Notre Dame de Namur University (www.ndnu.edu) is a Catholic, not-for-profit, coeducational institution serving approximately 1,500 students from diverse backgrounds. Established in 1851 by the Sisters of Notre Dame de Namur, NDNU is the third-oldest college in California and the first authorized to grant the baccalaureate degree to women. Notre Dame maintains a strong commitment to academic excellence, social justice, and community engagement. The university is fully accredited and offers a rich variety of undergraduate and graduate programs, including online MBA and MA TESOL programs, and a Criminal Justice BS (www.ndnu.edu/online/). Notre Dame has a historic California campus on the San Francisco Peninsula, and a satellite campus in Tracy, California, in the Central Valley.

About Saint Leo University

Saint Leo University (www.saintleo.edu) is a modern Catholic teaching university that is firmly grounded in the liberal arts tradition and the timeless Benedictine wisdom that seeks balanced growth of mind, body, and spirit. Saint Leo is a private, nonprofit institution that creates hospitable learning communities wherever students want to be or need to be, whether that is a campus classroom, a web-based environment, an employer’s worksite, a military base, or an office park. Saint Leo welcomes people of all faiths and of no religious affiliation, and encourages learners of all generations. The university remains the faithful steward of the beautiful lakeside University Campus in the Tampa Bay region of Florida, where its founding monks created the first Catholic college in the state in 1889. Serving nearly 12,000 students, Saint Leo has expanded to downtown Tampa, to other sites in Florida and beyond, and maintains a physical presence in seven states.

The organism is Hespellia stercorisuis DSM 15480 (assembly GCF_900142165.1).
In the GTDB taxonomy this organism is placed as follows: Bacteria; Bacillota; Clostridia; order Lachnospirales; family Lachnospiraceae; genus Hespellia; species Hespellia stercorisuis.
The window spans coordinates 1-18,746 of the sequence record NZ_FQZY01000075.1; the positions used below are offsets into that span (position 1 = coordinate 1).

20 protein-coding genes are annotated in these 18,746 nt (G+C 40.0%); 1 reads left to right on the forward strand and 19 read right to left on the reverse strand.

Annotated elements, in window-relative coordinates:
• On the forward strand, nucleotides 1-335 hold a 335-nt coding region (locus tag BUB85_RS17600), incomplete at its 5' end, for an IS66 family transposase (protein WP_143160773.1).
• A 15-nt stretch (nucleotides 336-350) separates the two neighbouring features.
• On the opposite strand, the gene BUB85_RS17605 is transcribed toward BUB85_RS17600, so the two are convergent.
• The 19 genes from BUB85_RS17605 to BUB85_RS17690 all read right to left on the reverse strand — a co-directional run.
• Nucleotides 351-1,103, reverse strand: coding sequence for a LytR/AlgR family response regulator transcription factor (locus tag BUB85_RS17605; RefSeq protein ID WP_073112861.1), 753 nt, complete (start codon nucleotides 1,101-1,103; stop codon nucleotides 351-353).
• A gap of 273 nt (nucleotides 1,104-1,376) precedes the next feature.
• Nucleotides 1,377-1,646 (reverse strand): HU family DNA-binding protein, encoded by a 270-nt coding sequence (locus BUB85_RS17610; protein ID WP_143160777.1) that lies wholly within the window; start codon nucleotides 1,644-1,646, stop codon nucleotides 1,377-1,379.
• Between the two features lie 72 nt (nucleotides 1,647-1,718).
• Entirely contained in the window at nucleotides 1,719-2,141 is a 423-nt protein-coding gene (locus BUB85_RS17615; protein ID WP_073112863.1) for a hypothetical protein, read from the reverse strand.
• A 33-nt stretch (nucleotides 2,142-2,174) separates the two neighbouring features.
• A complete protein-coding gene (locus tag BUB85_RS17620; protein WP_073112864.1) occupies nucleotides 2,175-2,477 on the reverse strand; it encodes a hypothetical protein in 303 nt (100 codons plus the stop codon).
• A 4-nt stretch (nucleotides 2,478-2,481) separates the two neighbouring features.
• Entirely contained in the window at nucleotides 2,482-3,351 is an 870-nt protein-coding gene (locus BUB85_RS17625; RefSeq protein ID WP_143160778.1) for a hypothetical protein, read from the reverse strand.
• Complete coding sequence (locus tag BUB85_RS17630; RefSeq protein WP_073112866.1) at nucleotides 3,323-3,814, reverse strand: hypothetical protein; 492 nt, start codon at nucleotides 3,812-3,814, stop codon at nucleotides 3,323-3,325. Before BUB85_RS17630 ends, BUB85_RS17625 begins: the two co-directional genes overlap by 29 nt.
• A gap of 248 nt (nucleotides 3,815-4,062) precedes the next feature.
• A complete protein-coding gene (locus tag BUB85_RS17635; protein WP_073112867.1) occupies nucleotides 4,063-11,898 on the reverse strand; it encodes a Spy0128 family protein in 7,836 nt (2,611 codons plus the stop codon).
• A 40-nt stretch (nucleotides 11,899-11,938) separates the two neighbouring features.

Diane Kledzik Receives Prestigious Alumni Award

Diane Kledzik, the director of the Diocese of St. Petersburg Marriage and Family Life Office, recently received Clearwater Central Catholic (CCC) High School’s Distinguished Alumni Award for her accomplishments in the area of “Living Faith.”

Diane graduated from CCC in 1980 and she went on to earn a Bachelor’s Degree in Human Resources with a minor in Religious Studies from Eckerd College and a Master’s in Pastoral Ministry from St. Thomas University. She also earned a Certificate in Youth Ministry Studies and a Certificate in Advanced Studies from the Center for Ministry Development.

“We are pleased to recognize Diane’s dedication to the Church by presenting her with the Distinguished Alumni Award for Living Faith,” said Jim Deputy, Principal, CCC.

For 20 years, Diane served as Director of Evangelization for the Diocese of St. Petersburg. In 2018, she was named Director for the Office of Marriage and Family Life. Prior to her role at the Diocese, she served as Director of Youth Ministry at St. Jerome Parish, Largo (1984-1993), Director of Youth Ministry for the Diocese of Venice (1993-1997) and Co-Director of Youth Ministry at St. Margaret Mary in Winter Park.

Nationally, Diane has served on the United States Conference of Catholic Bishops Evangelization Secretariat’s Executive Commission and the National Strong Catholic Families Team, and the boards of the North American Forum for Small Christian Communities (NAFSCC) and Paulist Evangelization Ministries. She also represents the NAFSCC on the Representative Council of the National Conference for Catechetical Leadership.